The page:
Retired Rhode Island Chief Justice Joseph R. Weisberger, 92, restored faith in system
BY ASSOCIATED PRESS December 8, 2012 8:30PM
This undated photo released by the the Rhode Island Judiciary shows former state Supreme Court chief justice, Joseph R. Weisberger, who died Friday, Dec. 7, 2012 in Rhode Island. Weisberber, who retired in 2001 after 45 years as a state judge, was 92. (AP Photo/Rhode Island Judiciary)
Updated: January 10, 2013 6:38AM
PROVIDENCE, R.I. — Retired state Supreme Court Chief Justice Joseph R. Weisberger, who served the judiciary for 56 years and is credited with restoring public faith in the state court system after scandal, died Friday. He was 92.
Court spokesman Craig Berke confirmed Weisberger’s death but said he didn’t know the cause. Weisberger, who lived in East Providence, stayed active with the courts after his retirement and had done mediations for the high court until the spring, Berke said.
Gov. Lincoln Chafee issued a statement praising Weisberger for his honorable service.
“Justice Weisberger was so widely admired and respected because he embodied all that the state’s highest court should be: deliberative, fair, scholarly, and seeking always and above all else clarity, justice, and truth,” Chafee said.
Current Supreme Court Chief Justice Paul A. Suttell said Weisberger’s legacy was carved into the state’s legal community.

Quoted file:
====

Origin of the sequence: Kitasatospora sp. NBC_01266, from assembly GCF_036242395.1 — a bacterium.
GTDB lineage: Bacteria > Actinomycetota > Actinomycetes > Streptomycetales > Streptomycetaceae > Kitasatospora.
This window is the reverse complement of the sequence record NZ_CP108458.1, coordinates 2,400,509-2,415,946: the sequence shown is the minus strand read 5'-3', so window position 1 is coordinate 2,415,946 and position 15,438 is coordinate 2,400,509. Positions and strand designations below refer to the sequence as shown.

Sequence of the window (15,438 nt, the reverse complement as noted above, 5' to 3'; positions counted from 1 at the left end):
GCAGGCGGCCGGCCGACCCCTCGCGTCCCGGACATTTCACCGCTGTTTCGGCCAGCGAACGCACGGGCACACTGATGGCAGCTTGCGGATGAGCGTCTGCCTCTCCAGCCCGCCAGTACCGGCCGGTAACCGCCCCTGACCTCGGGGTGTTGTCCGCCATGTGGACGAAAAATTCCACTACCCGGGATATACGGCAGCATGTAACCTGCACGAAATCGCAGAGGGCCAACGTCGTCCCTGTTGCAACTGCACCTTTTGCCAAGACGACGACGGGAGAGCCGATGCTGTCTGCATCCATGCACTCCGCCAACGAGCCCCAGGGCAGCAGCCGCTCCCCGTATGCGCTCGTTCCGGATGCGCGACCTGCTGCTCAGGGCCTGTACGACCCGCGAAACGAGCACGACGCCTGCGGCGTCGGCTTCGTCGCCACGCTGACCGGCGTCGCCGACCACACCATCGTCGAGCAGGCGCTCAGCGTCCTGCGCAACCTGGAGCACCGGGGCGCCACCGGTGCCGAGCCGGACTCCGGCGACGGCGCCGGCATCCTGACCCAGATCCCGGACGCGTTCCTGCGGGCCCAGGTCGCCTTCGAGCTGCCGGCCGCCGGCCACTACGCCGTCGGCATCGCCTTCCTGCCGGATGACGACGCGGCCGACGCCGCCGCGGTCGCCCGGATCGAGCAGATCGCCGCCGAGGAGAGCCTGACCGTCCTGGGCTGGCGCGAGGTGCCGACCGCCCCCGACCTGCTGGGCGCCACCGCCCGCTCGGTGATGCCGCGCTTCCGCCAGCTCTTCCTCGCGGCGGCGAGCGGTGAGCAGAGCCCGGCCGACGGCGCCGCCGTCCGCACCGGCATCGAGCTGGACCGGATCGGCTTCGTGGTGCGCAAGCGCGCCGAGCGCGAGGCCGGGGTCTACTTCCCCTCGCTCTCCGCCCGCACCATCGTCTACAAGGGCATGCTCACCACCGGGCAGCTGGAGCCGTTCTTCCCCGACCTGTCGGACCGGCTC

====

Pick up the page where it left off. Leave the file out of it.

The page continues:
A graduate of Brown University and Harvard Law School, Weisberger interrupted his undergraduate studies in 1941 to join the Navy, where he served in the Pacific. When he returned, he finished at Brown, then went on to Harvard. He served briefly in the state Senate, then became a judge in 1956 at age 35.
He worked his way up to the high court, becoming an associate justice in 1978. He was named acting chief in 1993, after Supreme Court Chief Justice Thomas Fay pleaded guilty to misusing court funds and resigned.
Fay took over in 1986 after his predecessor, Joseph Bevilacqua, resigned amid impeachment proceedings in the General Assembly, during which it was alleged he had ties to organized crime and used court employees for personal errands.
Weisberger told The Associated Press during an interview in 2001 that he faced a daunting challenge when he was first named to the job. The court’s budget had been slashed by 4 percent and the legislature had lost confidence in the system.
“My objective was to restore confidence and stability in the court,” he said. “”It was difficult; the strain and stress were noticeable.”
He was permanently appointed to the job in 1995. When he retired at age 80, Weisberger spoke with nostalgia about his time in the court system.
“I wish I could live this whole career over,” he said. “I wouldn’t change much.”
He said he looked forward to cutting back his schedule, but he continued to do mediation work.
House Speaker Gordon Fox, an attorney, said Friday that Weisberger was respected and admired by all in the legal community.
“His integrity was without question, and his knowledge of the law was unparalleled,” Fox said.